Another edition of Blues Bag of Pucks has arrived and we had some great questions come in, so let’s get right to it.
What do you think of Head Coach Sheldon Keefe so far?
This is a results based business, and the simple fact of the matter is Coach Keefe is getting positive results.
Under his tutelage the team went 27-15-5 last season, before bowing out of their play-in series against Columbus in 5 games. On top of that, they are 8-2-1 so far this season, which places them 1st in the NHL as of this writing. It’s tough to hate those results.
The team is playing a more defensive game, so, while some of the credit can go to the addition of T.J. Brodie, a legitimate top 4 defender that can play the right side (finally!!!), as well as the continued evolution of Justin Holl’s game and better depth that has revolved around the addition of Zach Bogosian, you absolutely need to give kudos to Keefe as well. He’s making good players (Spezza, Simmonds, Bogosian, Holl) look great, and great players (Marner, Matthews, Tavares, Muzzin) look spectacular.
Now if he can only do something about Frederik Andersen.
If I had to criticize him about anything, it would be his constant revolving of the depth pieces, even when it seems obvious that one player, or line, is a good fit.
If you are happy with the Anderson/Boyd/Spezza line then why not give them more time together? They got one game and they looked solid, so why not allow them the opportunity to build on that? After all, it appears that Nic Petan can have one good game and get a second opportunity immediately. These were the practice lines for the Leafs today, immediately following their 7-3 defeat of the Vancouver Canucks:
So we have what appears to be different philosophies. In the case of Nic Petan you can have a good game and get immediate opportunity. In the case of Alex Barabanov you see a guy that hasn’t proven the ability to compete at the NHL level in any form, yet he gets multiple opportunities. Then there’s Joey Anderson, who did everything the coach wanted and is rewarded with no opportunity.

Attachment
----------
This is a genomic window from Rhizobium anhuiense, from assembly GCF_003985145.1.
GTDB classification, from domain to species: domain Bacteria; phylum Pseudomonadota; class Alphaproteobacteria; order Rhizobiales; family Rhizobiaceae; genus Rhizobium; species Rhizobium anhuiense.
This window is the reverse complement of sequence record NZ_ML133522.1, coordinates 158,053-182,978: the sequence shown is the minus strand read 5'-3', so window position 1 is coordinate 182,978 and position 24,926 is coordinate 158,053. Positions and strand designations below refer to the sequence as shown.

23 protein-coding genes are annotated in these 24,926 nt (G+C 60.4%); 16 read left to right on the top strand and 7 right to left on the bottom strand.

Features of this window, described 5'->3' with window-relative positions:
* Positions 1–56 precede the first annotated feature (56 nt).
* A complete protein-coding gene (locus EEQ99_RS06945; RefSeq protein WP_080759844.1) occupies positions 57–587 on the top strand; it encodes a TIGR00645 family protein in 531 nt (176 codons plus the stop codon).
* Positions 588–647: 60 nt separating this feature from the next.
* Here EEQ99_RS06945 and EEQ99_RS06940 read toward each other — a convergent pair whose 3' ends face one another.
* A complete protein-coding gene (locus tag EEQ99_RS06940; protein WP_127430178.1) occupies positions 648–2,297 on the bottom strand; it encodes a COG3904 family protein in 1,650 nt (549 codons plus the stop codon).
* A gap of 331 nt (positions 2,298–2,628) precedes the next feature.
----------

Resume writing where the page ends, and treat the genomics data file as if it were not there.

Is there a method to the madness? Do they not want to give Joey Anderson more exposure in fear of losing him to the Seattle expansion draft at year’s end? Or are they simply seeing holes in his game but complimenting him publicly to keep his confidence up?
Also, how about Travis Dermott? The blueline hasn’t looked as steady as it has with him and Bogosian as the 3rd pair in years. The top 4 is set right now and Dermott has been far and away the best partner for Bogosian, but they keep going back to Mikko Lehtonen.
Were promises made to Lehtonen and Barabanov in terms of opportunity? Or is it simply so management can head back to the European hockey pond, fish for more talent, and tell that talent that they always give European free agents ample opportunity to succeed? At what point does that rub the players you already have in the system the wrong way? When does Rasmus Sandin stop saying all the right things and starting asking when his turn will come?
There are lots of questions but at the end of the day we’re talking about the 4th line and 3rd pair, so if those are your big problems you have little to complain about.
One last criticism and this one has sat with me for a while.
I understand the need to experiment with your lineup. However, I believe there’s a time and a place to throw the lineup through the blender and to test new ideas. That time and place isn’t the deciding game of your play-in series against Columbus.
I want to see William Nylander play centre more regularly. It would raise his value to the team and on the trade market, if they ever decide to go that way with him. It would give the team some injury insurance as well. Imagine Tavares or Matthews going down to injury for 10-15 games in this shortened season and being able to simply shift Nylander, with his 12pts in 11 games, to the middle of the ice and run with Tavares-Nylander or Matthews-Nylander. Yes, you’re downgrading there, but being able to continue to have your top line centres produce at a point per game would be a tremendous boost to the team’s ability to weather injuries that are sure to come. It would also allow you to utilize your wing depth if you found yourself in a tough series. Imagine running Matthews, Tavares and Nylander as your top 3 centres. Then consider how hard it would be to line-match against those centres and the fits it would give opposing teams as they came at you in waves.
This all hinges on giving Nylander reps down the middle now. Not when your season is on the line and he has never done it before.
I loved the idea. I simply thought the focus went on the “Super Line” of Tavares, Matthews and Marner and left a lot to be desired throughout the rest of the lineup. Obviously, it didn’t work and that’s where the problem lies. If it had worked then Keefe would look brilliant. Instead, in my opinion, he simply looked desperate. Having won 2 of 4 games at that point, without a Super Line, was it necessary to throw Nylander into an untested position like he did?